Wouldn't it be this simple?Re: lever lengths (from back before all the climbing talk lol)

In one sense, lever length is irrelevant. If the centre of mass is roughly halfway along the lever, and we stop one end, causing rotation, then the speed at the other end of the lever is roughly double what it was before - regardless of lever length.

Circumference of the circle traversed by both the center of mass and by the tip is just 2 pi * the radius. Double the radius and you double the circumference. The tip is at double the distance from the pivot point as the CoM is, so it travels twice as far (in the same time, so twice as fast).

So on that simple model, the length of levers is irrelevant, it would just be the number of levers that mattered. But in the real world, as i said before, it's not a sequential thing where one lever rotates exactly 180 degrees and then the next one does the same. Every lever is pushed and pulled off the straight, and by different amounts depending on how many links are pulling and how many links are behind it and resisting the pull. As we saw in the slow motion whip video, once there is relatively little remaining whip, the last few 'links' barely bent at all and rotated almost as a unit, because the inertia of the remaining whip-tip wasn't strong enough to overcome the stiffness within the whip.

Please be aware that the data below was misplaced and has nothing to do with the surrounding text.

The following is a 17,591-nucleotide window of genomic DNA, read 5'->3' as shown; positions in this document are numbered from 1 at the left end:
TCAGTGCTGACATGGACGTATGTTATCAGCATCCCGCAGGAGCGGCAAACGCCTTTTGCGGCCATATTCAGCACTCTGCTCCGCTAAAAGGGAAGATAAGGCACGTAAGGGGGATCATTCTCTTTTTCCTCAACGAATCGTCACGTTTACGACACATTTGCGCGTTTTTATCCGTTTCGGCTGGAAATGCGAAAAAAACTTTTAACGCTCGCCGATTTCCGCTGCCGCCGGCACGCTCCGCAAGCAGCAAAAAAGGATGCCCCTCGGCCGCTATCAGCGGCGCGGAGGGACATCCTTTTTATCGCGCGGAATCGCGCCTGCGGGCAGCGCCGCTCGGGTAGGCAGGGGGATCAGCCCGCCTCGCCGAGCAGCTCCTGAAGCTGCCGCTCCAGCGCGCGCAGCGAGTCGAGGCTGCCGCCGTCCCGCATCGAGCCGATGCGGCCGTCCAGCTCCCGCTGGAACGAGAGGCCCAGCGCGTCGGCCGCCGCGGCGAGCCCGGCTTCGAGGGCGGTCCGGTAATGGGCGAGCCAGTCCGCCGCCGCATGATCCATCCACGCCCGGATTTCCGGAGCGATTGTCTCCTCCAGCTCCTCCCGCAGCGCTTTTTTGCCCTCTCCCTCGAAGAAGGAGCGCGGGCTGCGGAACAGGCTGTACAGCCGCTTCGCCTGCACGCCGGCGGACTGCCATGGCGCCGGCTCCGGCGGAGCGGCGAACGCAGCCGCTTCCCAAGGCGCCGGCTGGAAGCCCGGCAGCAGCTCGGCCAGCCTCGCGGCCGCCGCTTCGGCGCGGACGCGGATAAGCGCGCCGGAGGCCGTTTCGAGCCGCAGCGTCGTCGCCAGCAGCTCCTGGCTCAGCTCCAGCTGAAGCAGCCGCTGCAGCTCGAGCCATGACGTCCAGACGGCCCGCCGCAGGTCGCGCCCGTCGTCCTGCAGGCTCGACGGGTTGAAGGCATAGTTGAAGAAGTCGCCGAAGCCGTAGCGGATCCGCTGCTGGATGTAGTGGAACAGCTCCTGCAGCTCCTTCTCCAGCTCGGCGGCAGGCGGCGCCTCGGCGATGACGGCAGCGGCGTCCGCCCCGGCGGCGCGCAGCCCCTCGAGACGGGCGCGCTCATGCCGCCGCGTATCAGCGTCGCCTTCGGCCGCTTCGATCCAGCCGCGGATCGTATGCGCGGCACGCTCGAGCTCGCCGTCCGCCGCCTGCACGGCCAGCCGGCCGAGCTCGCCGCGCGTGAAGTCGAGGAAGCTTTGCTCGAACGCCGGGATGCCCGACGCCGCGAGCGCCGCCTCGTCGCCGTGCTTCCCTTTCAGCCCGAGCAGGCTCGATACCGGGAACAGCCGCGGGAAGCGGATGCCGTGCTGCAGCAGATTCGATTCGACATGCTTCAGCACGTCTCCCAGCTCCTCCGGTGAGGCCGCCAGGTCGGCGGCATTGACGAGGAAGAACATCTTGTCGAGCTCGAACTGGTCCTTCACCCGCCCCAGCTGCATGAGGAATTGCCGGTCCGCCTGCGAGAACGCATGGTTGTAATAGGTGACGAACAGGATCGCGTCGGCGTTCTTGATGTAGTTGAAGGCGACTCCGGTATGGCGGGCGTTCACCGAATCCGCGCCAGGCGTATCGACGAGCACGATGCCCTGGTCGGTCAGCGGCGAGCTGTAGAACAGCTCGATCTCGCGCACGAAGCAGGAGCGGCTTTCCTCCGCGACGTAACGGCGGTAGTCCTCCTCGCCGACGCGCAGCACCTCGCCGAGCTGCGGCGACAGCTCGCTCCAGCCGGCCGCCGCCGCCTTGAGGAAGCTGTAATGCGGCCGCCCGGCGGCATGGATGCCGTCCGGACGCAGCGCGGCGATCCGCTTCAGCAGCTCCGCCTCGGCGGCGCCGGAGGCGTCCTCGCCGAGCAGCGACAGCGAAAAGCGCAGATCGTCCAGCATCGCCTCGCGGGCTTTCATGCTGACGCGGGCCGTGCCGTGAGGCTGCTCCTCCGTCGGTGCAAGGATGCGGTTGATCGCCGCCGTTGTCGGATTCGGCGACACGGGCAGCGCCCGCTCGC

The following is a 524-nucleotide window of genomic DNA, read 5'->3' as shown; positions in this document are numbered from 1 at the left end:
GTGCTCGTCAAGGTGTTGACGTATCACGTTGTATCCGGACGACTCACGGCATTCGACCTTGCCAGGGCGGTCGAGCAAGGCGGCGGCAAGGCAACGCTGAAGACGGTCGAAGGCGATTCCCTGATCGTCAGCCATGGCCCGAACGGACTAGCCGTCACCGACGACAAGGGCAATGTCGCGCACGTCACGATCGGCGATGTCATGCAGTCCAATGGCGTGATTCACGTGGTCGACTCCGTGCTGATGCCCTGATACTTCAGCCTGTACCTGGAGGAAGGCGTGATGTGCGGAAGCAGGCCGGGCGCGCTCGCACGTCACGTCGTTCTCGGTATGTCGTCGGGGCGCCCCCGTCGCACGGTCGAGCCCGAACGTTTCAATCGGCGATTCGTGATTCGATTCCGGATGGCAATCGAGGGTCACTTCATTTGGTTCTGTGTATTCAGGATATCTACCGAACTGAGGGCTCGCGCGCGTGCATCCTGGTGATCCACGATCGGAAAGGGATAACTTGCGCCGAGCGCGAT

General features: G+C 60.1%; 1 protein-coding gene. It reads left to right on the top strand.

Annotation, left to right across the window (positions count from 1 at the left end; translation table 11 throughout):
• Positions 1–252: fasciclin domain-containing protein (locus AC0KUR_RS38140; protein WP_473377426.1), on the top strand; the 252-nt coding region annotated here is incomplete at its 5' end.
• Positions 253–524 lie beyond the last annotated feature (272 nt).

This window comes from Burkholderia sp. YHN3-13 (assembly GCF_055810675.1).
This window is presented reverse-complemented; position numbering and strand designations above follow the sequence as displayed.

So - it's complicated. Levers rotate about a moving pivot, not a stationary one, since the previous lever hasn't stopped moving. And every lever faces a slightly different situation due to its different position in the chain. And presumably, different lever lengths (and in particular different ratios between the various lever lengths within the system) would have big effects on the specifics of how the motion develops.

It does seem, anecdotally, like longer levers allow for more speed, but - if true - i don't think it's entirely simple to work out why.

If two players are doing the right pec drill and player 1 has an 18" forearm while player 2 has a 24" forearm, if both players move their arms at the same speed measured 1" from the elbow, player 2's arm will be moving measurably faster at the wrist.

Once you add in the rest of the kinetic chain, the taller player's lever length provides a significant advantage. It's complex to measure but not so much to comprehend. The longer the lever, the easier the work. This is why I feel like a trebuchet is a better analogy than a whip